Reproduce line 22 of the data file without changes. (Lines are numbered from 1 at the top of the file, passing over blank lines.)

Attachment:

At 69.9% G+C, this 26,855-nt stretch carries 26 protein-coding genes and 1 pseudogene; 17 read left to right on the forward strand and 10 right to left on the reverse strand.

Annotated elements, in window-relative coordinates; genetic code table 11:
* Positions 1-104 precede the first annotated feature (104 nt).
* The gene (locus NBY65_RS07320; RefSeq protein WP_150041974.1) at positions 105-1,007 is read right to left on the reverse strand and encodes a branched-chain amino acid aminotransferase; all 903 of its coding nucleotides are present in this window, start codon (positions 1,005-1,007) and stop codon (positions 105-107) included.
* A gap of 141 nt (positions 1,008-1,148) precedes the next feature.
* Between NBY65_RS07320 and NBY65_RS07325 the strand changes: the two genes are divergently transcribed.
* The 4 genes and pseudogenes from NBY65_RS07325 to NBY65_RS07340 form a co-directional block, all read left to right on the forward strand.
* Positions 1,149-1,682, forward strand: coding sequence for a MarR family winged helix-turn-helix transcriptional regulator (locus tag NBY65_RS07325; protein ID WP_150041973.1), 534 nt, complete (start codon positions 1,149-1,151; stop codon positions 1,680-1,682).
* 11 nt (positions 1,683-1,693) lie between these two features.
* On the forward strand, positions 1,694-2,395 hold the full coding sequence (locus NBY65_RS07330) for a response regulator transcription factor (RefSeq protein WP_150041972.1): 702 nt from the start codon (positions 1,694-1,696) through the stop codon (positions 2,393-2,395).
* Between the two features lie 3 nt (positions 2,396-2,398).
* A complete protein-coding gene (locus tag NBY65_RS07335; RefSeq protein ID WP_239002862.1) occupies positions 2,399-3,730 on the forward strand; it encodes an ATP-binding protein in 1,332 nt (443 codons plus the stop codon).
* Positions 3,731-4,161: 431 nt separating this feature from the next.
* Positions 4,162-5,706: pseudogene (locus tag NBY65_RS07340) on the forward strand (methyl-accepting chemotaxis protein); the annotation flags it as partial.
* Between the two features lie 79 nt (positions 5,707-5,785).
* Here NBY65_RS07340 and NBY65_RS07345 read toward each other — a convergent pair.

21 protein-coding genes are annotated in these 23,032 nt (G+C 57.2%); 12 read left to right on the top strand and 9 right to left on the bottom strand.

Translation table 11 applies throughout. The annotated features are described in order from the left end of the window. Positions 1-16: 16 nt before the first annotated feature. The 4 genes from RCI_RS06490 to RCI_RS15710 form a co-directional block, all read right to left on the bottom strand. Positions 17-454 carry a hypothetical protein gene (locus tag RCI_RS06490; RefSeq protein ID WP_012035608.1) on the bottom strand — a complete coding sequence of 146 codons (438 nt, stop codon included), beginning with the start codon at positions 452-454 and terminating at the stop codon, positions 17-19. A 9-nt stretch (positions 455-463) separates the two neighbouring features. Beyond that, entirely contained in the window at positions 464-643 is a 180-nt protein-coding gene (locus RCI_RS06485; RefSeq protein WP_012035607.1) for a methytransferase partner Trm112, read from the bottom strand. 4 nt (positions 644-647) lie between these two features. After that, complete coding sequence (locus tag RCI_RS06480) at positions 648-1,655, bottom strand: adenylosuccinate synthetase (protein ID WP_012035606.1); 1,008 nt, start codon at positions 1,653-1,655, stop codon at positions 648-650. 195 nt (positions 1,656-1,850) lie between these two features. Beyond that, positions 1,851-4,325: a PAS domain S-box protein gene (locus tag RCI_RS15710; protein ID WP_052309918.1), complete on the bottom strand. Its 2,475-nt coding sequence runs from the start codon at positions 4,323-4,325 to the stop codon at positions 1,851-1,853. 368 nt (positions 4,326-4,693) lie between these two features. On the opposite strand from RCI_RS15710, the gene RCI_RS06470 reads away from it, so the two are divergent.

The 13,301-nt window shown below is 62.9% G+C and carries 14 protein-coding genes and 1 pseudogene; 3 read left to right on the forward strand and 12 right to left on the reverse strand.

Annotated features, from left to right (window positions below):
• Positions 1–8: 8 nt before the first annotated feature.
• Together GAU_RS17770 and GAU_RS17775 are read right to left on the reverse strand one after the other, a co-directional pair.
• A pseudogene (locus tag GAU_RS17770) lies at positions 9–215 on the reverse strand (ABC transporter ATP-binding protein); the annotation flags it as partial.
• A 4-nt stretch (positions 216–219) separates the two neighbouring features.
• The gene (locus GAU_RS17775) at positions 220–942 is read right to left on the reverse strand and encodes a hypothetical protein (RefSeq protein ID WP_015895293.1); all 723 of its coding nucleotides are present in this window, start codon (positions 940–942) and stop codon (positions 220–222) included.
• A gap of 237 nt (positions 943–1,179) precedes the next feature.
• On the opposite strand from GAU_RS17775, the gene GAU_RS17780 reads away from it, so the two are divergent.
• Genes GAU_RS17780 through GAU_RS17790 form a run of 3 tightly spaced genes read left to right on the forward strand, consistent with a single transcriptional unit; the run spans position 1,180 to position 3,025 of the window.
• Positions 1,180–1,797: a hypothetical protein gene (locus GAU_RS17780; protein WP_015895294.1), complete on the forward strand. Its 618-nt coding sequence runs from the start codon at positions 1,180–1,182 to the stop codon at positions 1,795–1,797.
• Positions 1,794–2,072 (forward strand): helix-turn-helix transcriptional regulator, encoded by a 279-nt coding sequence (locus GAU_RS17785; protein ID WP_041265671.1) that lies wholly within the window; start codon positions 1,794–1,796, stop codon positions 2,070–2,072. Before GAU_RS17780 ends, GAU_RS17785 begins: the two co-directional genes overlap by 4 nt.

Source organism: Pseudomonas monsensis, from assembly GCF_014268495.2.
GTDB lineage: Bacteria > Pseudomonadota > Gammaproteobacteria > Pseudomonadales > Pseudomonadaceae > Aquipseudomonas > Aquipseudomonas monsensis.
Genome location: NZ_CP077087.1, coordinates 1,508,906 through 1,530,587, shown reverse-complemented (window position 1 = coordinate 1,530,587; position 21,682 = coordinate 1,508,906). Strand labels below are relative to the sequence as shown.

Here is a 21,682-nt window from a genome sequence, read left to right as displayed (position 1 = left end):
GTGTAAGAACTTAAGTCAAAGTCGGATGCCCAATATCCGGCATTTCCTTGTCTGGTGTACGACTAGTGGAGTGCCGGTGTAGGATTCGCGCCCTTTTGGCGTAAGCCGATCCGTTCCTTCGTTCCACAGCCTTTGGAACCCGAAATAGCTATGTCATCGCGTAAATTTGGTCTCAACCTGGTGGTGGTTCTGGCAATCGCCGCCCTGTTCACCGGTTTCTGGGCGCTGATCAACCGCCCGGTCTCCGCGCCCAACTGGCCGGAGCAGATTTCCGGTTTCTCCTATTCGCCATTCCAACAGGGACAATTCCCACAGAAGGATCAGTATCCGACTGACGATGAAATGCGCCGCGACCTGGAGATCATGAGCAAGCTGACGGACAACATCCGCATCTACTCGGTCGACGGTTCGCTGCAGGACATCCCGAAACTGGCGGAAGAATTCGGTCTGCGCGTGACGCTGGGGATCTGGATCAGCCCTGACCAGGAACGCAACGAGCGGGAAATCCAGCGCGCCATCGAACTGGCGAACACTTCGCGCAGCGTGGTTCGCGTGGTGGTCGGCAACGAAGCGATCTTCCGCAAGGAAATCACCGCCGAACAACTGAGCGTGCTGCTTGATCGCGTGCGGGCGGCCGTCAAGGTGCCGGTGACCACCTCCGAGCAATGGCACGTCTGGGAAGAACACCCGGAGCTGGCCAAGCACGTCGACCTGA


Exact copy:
• Together GAU_RS17770 and GAU_RS17775 are read right to left on the reverse strand one after the other, a co-directional pair.